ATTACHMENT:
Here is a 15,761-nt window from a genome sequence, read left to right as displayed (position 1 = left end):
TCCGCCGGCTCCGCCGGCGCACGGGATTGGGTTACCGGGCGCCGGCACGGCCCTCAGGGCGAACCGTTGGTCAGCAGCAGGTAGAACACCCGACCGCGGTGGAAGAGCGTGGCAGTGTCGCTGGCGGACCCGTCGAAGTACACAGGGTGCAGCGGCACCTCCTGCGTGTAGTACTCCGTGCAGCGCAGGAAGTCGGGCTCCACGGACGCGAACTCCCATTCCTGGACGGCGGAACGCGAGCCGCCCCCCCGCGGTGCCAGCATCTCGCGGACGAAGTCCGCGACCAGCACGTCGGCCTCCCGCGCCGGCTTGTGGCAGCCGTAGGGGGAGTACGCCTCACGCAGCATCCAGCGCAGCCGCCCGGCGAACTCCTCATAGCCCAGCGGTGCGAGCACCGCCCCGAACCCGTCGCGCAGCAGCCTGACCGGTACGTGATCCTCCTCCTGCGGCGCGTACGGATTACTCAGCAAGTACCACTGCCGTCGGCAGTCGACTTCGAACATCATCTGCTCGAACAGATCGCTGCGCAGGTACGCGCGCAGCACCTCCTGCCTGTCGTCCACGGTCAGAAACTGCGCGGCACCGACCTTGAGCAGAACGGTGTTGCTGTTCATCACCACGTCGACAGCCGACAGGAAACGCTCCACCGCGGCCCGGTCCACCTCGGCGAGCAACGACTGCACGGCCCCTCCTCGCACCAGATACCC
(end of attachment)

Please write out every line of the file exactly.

Here is a 15,761-nt window from a genome sequence, read left to right as displayed (position 1 = left end):
TCCGCCGGCTCCGCCGGCGCACGGGATTGGGTTACCGGGCGCCGGCACGGCCCTCAGGGCGAACCGTTGGTCAGCAGCAGGTAGAACACCCGACCGCGGTGGAAGAGCGTGGCAGTGTCGCTGGCGGACCCGTCGAAGTACACAGGGTGCAGCGGCACCTCCTGCGTGTAGTACTCCGTGCAGCGCAGGAAGTCGGGCTCCACGGACGCGAACTCCCATTCCTGGACGGCGGAACGCGAGCCGCCCCCCCGCGGTGCCAGCATCTCGCGGACGAAGTCCGCGACCAGCACGTCGGCCTCCCGCGCCGGCTTGTGGCAGCCGTAGGGGGAGTACGCCTCACGCAGCATCCAGCGCAGCCGCCCGGCGAACTCCTCATAGCCCAGCGGTGCGAGCACCGCCCCGAACCCGTCGCGCAGCAGCCTGACCGGTACGTGATCCTCCTCCTGCGGCGCGTACGGATTACTCAGCAAGTACCACTGCCGTCGGCAGTCGACTTCGAACATCATCTGCTCGAACAGATCGCTGCGCAGGTACGCGCGCAGCACCTCCTGCCTGTCGTCCACGGTCAGAAACTGCGCGGCACCGACCTTGAGCAGAACGGTGTTGCTGTTCATCACCACGTCGACAGCCGACAGGAAACGCTCCACCGCGGCCCGGTCCACCTCGGCGAGCAACGACTGCACGGCCCCTCCTCGCACCAGATACCC